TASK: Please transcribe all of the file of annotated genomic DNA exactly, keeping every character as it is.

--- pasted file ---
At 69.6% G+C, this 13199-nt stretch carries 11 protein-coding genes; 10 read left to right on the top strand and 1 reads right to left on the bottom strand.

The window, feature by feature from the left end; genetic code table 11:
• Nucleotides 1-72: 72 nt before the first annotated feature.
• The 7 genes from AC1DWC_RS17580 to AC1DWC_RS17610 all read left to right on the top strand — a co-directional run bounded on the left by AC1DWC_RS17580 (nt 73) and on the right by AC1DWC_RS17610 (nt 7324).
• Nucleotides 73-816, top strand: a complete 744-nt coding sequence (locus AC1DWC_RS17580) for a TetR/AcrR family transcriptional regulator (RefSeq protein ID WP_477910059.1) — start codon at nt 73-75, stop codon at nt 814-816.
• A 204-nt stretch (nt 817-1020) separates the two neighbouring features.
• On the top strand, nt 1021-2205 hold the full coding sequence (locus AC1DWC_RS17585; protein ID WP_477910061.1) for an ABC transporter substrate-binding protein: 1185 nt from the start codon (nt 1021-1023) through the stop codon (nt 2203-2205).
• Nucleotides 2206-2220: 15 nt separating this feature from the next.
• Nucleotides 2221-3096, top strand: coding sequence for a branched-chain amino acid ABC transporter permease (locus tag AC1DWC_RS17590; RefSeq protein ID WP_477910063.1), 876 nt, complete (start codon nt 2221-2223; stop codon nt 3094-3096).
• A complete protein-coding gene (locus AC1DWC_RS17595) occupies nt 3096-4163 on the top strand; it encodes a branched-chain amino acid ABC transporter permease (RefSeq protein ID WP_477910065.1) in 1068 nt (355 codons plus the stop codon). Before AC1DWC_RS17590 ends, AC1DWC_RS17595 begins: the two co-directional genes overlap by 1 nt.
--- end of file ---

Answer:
At 69.6% G+C, this 13199-nt stretch carries 11 protein-coding genes; 10 read left to right on the top strand and 1 reads right to left on the bottom strand.

The window, feature by feature from the left end; genetic code table 11:
• Nucleotides 1-72: 72 nt before the first annotated feature.
• The 7 genes from AC1DWC_RS17580 to AC1DWC_RS17610 all read left to right on the top strand — a co-directional run bounded on the left by AC1DWC_RS17580 (nt 73) and on the right by AC1DWC_RS17610 (nt 7324).
• Nucleotides 73-816, top strand: a complete 744-nt coding sequence (locus AC1DWC_RS17580) for a TetR/AcrR family transcriptional regulator (RefSeq protein ID WP_477910059.1) — start codon at nt 73-75, stop codon at nt 814-816.
• A 204-nt stretch (nt 817-1020) separates the two neighbouring features.
• On the top strand, nt 1021-2205 hold the full coding sequence (locus AC1DWC_RS17585; protein ID WP_477910061.1) for an ABC transporter substrate-binding protein: 1185 nt from the start codon (nt 1021-1023) through the stop codon (nt 2203-2205).
• Nucleotides 2206-2220: 15 nt separating this feature from the next.
• Nucleotides 2221-3096, top strand: coding sequence for a branched-chain amino acid ABC transporter permease (locus tag AC1DWC_RS17590; RefSeq protein ID WP_477910063.1), 876 nt, complete (start codon nt 2221-2223; stop codon nt 3094-3096).
• A complete protein-coding gene (locus AC1DWC_RS17595) occupies nt 3096-4163 on the top strand; it encodes a branched-chain amino acid ABC transporter permease (RefSeq protein ID WP_477910065.1) in 1068 nt (355 codons plus the stop codon). Before AC1DWC_RS17590 ends, AC1DWC_RS17595 begins: the two co-directional genes overlap by 1 nt.